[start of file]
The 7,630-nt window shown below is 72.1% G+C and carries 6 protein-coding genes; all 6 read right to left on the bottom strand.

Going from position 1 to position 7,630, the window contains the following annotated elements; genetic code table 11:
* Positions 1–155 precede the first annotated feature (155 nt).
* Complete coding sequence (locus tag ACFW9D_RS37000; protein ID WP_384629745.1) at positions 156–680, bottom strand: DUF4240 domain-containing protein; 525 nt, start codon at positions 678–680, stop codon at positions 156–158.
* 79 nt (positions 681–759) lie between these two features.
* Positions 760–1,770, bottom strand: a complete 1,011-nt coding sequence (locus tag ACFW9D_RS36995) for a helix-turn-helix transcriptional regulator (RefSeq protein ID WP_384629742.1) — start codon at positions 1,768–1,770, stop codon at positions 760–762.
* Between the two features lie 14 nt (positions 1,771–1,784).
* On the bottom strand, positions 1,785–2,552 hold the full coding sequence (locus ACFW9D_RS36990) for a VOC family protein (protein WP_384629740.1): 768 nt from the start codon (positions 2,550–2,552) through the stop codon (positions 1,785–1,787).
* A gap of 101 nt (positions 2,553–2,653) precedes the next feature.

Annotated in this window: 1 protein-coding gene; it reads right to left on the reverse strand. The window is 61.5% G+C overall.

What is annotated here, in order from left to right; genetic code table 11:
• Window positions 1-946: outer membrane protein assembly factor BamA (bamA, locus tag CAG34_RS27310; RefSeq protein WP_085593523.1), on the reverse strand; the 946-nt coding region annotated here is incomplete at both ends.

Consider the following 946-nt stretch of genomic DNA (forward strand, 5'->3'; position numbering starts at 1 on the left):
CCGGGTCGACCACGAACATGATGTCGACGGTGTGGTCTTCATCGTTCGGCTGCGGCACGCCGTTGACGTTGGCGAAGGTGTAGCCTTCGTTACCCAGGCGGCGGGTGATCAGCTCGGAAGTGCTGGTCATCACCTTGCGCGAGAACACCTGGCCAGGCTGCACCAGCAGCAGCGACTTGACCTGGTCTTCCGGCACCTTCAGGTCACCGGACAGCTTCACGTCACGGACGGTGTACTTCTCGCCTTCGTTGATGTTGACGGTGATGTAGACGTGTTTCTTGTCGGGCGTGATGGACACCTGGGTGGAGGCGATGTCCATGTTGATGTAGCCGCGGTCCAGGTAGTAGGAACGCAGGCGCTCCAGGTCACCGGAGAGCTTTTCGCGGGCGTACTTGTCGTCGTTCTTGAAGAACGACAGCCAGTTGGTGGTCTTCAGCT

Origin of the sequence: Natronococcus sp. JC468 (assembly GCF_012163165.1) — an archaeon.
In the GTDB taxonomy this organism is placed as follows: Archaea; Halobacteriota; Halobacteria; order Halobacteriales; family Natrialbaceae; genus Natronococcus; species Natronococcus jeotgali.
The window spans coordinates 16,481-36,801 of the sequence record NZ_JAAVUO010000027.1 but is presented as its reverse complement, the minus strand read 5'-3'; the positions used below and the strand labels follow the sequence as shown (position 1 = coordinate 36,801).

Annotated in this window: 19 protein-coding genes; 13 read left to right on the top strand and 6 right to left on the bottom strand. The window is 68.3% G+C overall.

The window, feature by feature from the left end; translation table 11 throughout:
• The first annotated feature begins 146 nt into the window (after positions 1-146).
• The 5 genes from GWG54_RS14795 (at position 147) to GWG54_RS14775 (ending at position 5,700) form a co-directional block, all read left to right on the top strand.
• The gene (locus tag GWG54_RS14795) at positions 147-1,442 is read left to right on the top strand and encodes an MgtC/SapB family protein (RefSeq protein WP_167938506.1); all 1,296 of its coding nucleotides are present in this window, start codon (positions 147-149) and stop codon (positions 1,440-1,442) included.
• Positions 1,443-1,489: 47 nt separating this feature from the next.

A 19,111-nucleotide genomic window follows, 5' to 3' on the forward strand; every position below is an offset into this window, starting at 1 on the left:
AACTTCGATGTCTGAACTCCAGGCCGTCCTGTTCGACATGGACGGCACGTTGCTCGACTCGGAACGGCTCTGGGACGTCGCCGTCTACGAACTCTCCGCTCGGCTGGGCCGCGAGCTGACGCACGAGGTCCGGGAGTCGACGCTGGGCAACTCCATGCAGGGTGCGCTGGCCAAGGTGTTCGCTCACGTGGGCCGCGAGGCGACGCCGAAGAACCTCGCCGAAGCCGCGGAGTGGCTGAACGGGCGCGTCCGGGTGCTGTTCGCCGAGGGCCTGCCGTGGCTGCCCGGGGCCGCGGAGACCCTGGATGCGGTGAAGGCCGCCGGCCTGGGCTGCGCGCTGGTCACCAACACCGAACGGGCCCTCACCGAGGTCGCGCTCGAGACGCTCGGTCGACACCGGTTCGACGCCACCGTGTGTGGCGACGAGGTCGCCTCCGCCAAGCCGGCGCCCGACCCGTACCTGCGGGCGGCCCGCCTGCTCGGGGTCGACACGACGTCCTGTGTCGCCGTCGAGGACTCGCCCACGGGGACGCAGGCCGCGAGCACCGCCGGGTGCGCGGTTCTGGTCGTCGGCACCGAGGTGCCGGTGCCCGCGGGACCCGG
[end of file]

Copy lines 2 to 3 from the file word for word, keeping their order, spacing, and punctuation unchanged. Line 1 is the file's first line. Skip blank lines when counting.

Going from position 1 to position 7,630, the window contains the following annotated elements; genetic code table 11:
* Positions 1–155 precede the first annotated feature (155 nt).